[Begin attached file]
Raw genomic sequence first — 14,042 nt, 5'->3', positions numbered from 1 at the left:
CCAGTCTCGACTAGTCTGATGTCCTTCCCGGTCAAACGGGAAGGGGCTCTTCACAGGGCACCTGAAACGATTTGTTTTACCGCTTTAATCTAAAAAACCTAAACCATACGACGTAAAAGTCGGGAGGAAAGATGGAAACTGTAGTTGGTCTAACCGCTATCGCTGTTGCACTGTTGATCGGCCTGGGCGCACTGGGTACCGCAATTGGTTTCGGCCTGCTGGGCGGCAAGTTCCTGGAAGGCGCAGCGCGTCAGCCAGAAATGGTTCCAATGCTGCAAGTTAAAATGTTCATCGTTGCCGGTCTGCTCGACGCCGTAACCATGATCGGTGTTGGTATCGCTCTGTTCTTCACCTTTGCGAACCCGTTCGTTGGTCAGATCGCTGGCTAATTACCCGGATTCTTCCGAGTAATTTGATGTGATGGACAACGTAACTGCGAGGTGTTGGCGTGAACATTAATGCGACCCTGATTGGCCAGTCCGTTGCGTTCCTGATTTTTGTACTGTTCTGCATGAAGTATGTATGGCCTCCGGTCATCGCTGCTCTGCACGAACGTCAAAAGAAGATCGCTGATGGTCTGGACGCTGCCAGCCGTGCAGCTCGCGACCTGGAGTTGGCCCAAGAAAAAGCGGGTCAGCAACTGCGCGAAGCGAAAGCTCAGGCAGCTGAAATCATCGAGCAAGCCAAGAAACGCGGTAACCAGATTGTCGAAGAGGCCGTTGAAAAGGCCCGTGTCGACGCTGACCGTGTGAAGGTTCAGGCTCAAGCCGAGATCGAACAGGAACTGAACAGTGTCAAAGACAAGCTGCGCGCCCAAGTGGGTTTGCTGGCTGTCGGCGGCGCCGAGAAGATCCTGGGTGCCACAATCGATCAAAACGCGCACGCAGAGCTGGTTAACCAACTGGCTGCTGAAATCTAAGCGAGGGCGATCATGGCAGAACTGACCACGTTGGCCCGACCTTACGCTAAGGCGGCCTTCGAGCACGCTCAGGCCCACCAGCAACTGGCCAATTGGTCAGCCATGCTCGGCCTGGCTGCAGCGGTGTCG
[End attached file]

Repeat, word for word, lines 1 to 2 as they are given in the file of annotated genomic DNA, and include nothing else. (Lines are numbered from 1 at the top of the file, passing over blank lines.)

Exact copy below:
Raw genomic sequence first — 14,042 nt, 5'->3', positions numbered from 1 at the left:
CCAGTCTCGACTAGTCTGATGTCCTTCCCGGTCAAACGGGAAGGGGCTCTTCACAGGGCACCTGAAACGATTTGTTTTACCGCTTTAATCTAAAAAACCTAAACCATACGACGTAAAAGTCGGGAGGAAAGATGGAAACTGTAGTTGGTCTAACCGCTATCGCTGTTGCACTGTTGATCGGCCTGGGCGCACTGGGTACCGCAATTGGTTTCGGCCTGCTGGGCGGCAAGTTCCTGGAAGGCGCAGCGCGTCAGCCAGAAATGGTTCCAATGCTGCAAGTTAAAATGTTCATCGTTGCCGGTCTGCTCGACGCCGTAACCATGATCGGTGTTGGTATCGCTCTGTTCTTCACCTTTGCGAACCCGTTCGTTGGTCAGATCGCTGGCTAATTACCCGGATTCTTCCGAGTAATTTGATGTGATGGACAACGTAACTGCGAGGTGTTGGCGTGAACATTAATGCGACCCTGATTGGCCAGTCCGTTGCGTTCCTGATTTTTGTACTGTTCTGCATGAAGTATGTATGGCCTCCGGTCATCGCTGCTCTGCACGAACGTCAAAAGAAGATCGCTGATGGTCTGGACGCTGCCAGCCGTGCAGCTCGCGACCTGGAGTTGGCCCAAGAAAAAGCGGGTCAGCAACTGCGCGAAGCGAAAGCTCAGGCAGCTGAAATCATCGAGCAAGCCAAGAAACGCGGTAACCAGATTGTCGAAGAGGCCGTTGAAAAGGCCCGTGTCGACGCTGACCGTGTGAAGGTTCAGGCTCAAGCCGAGATCGAACAGGAACTGAACAGTGTCAAAGACAAGCTGCGCGCCCAAGTGGGTTTGCTGGCTGTCGGCGGCGCCGAGAAGATCCTGGGTGCCACAATCGATCAAAACGCGCACGCAGAGCTGGTTAACCAACTGGCTGCTGAAATCTAAGCGAGGGCGATCATGGCAGAACTGACCACGTTGGCCCGACCTTACGCTAAGGCGGCCTTCGAGCACGCTCAGGCCCACCAGCAACTGGCCAATTGGTCAGCCATGCTCGGCCTGGCTGCAGCGGTGTCG